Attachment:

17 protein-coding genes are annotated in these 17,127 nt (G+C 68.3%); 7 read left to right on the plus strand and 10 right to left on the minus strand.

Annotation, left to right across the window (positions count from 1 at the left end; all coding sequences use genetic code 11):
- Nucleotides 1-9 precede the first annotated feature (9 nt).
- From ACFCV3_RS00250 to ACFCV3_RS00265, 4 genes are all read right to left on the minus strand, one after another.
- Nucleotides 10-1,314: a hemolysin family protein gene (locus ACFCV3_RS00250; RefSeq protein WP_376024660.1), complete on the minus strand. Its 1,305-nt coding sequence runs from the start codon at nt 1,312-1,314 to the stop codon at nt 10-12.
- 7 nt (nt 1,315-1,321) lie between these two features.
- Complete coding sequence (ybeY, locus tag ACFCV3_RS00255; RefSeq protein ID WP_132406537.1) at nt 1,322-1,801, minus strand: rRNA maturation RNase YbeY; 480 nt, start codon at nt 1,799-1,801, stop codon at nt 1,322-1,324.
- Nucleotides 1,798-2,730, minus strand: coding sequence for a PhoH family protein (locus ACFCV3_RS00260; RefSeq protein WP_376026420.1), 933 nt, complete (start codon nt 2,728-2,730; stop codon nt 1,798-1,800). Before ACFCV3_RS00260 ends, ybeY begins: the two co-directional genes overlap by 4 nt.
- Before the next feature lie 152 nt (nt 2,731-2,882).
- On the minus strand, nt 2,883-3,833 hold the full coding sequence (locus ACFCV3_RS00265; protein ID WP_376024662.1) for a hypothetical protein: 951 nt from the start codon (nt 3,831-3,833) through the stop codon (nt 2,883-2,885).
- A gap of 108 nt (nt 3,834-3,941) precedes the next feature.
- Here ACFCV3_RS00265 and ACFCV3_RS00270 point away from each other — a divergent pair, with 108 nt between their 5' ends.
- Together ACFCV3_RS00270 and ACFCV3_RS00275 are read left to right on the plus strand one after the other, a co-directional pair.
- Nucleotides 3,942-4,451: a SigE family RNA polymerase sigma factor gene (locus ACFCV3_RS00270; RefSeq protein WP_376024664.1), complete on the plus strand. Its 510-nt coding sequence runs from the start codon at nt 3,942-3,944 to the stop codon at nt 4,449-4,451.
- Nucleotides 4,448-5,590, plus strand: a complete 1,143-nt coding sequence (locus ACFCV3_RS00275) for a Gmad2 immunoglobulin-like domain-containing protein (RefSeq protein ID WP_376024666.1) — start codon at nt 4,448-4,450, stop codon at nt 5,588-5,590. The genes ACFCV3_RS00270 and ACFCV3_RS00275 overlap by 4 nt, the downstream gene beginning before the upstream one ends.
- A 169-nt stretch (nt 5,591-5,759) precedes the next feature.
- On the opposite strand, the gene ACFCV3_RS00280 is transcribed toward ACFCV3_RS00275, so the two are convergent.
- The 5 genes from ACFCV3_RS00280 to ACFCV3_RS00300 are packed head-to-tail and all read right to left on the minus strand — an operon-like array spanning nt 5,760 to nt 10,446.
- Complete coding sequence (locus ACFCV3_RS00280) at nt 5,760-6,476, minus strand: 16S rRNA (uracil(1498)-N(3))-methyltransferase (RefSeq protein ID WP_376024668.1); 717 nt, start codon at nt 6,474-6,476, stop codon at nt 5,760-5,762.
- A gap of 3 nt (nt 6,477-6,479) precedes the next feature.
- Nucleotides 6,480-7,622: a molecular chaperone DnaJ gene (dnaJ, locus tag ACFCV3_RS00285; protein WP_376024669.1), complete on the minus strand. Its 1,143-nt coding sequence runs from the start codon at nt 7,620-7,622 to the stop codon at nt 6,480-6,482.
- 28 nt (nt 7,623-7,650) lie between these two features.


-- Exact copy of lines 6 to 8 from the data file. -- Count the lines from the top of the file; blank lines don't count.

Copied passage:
- 7 nt (nt 1,315-1,321) lie between these two features.
- Complete coding sequence (ybeY, locus tag ACFCV3_RS00255; RefSeq protein ID WP_132406537.1) at nt 1,322-1,801, minus strand: rRNA maturation RNase YbeY; 480 nt, start codon at nt 1,799-1,801, stop codon at nt 1,322-1,324.
- Nucleotides 1,798-2,730, minus strand: coding sequence for a PhoH family protein (locus ACFCV3_RS00260; RefSeq protein WP_376026420.1), 933 nt, complete (start codon nt 2,728-2,730; stop codon nt 1,798-1,800). Before ACFCV3_RS00260 ends, ybeY begins: the two co-directional genes overlap by 4 nt.